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Baptism

  • Baptism does not confer on us a status that marks us off from everybody else
  • it is to accept that to be Christian is to be affected – you might even say contaminated – by the mess of humanity
  • baptism brings you into proximity not only with God the Father, not only with the suffering and muddle of the human world, but with all those other people who are invited to be there as well
  • the life of the baptized is a life of prophecy and priesthood and royalty
 

Bible

  • hearing God’s voice
  • you must not jump to conclusions while the story is being told
  • One of the great tragedies and errors of the way people have understood the Bible has been the assumption that what people did in the Old Testament must have been right ‘because it’s in the Bible’. It has justified violence, enslavement, abuse and suppression of women, murderous prejudice against gay people; it has justified all manner of things we now cannot but as Christians regard as evil. But they are not there in the Bible because God is telling us, ‘That’s good.’ They are there because God is telling us, ‘You need to know that that is how some people responded. You need to know that when I speak to human beings things can go very wrong as well as very wonderfully.’ God tells us, ‘You need to know that when I speak, it isn’t always simple to hear, because of what human beings are like.’ We need, in other words, to guard against the temptation to take just a bit of the whole story and treat it as somehow a model for our own behaviour.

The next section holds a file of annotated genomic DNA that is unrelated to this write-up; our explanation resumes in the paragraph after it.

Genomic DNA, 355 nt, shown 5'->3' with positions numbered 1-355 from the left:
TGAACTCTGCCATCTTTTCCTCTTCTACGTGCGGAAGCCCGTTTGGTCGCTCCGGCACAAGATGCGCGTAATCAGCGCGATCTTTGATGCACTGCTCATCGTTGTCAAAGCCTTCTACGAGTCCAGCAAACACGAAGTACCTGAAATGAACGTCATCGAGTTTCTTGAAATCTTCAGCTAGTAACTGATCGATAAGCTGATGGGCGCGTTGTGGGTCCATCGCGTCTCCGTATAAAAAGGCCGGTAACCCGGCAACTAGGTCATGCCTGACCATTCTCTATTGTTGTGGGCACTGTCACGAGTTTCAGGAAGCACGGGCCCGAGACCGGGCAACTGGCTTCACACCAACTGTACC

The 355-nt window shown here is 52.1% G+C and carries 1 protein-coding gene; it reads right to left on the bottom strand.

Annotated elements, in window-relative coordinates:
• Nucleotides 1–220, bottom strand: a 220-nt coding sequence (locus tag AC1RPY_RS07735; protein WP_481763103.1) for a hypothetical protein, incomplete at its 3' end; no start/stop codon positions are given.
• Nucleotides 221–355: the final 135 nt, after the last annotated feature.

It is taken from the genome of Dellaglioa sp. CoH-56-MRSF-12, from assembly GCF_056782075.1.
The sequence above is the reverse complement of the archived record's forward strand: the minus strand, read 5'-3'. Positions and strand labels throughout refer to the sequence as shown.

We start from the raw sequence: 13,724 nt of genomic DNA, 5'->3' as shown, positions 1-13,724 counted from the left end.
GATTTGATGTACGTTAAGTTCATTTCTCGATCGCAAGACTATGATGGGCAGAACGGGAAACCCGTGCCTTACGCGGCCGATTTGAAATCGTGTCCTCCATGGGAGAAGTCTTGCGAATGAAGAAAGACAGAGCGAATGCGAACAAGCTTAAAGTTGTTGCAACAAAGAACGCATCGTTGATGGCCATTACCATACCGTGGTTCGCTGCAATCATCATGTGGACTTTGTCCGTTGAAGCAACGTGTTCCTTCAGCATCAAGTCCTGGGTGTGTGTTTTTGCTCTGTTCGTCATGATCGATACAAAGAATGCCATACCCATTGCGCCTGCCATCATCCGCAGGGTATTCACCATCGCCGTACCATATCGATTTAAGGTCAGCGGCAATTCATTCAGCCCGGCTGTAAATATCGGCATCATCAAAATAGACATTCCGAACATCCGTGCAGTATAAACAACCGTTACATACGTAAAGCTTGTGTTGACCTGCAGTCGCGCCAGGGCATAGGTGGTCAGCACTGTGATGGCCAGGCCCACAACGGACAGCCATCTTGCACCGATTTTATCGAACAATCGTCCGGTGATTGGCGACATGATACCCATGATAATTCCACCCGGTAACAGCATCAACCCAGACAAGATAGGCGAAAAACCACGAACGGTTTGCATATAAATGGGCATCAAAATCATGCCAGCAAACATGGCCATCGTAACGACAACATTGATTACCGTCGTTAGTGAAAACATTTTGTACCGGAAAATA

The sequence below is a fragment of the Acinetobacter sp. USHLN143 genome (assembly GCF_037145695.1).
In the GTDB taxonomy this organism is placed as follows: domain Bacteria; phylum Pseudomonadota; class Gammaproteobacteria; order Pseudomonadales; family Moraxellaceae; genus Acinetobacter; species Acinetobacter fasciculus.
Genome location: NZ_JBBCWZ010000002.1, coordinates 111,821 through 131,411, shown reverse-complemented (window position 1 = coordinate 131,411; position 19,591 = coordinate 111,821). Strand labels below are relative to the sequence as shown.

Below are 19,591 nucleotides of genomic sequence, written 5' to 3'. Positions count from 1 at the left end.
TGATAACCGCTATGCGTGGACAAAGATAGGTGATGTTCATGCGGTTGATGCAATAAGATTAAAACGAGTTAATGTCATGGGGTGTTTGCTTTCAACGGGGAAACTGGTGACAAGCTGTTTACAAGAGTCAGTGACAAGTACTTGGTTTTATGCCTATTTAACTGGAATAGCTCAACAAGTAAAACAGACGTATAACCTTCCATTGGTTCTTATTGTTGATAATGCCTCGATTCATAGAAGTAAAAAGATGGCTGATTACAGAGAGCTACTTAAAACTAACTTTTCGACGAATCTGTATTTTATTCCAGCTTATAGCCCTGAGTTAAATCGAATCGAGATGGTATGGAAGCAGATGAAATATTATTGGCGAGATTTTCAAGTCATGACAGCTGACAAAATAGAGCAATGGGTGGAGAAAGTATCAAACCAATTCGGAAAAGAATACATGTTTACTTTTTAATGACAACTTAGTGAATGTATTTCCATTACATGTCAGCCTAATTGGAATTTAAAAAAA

• As Christians read the Bible, the story converges on Jesus
 

Eucharist

  • In Holy Communion, Jesus Christ tells us that he wants our company
  • Holy Communion makes no sense at all if you do not believe in the resurrection
  • So as we give thanks over bread and wine in the presence of the Lord we are – with him and in him – seeking to make that connection between the world and God, between human experience and the divine and eternal Giver. And that means that we begin to look differently at the world around us
  • To take seriously what is going on in the Holy Eucharist is to take seriously the whole material order of the world. It is to see everything in some sense sacramentally
  • If Jesus gives thanks over bread and wine on the eve of his death, if Jesus makes that connection between the furthest place away from God, which is suffering and death, and the giving and outpouring of his Father, and if in his person he fuses those things together, then wherever we are some connection between us and God is possible
  • All places, all people, all things have about them an unexpected sacramental depth. They open on to God the Giver
  • We take Holy Communion not because we are doing well, but because we are doing badly
  • When we gather as God’s guests at God’s table, the Church becomes what it is meant to be
 

Prayer

  • Origen has more practical advice: you can pray anywhere, he says, don’t imagine it’s restricted to special places. But that does not mean that prayer is just a casual matter; physical stillness and physical solitude matter (pg 67)
  • being ready to pray is being at peace with other people
  • Gregory: prayer heals relations (pg 72)
  • it is a little bit like the experience that the Zen Buddhists speak of when they have sat with the paradox or the riddle for such a long time that they finally realize that they are never going to solve it; then enlightenment happens (pg 74)
  • Cassian: “O God, make speed to save me”
  • “Lord Jesus Christ, Son of God, have mercy on me, a sinner”
  • Prayer is your promise and pledge to be there for the God who is there for you

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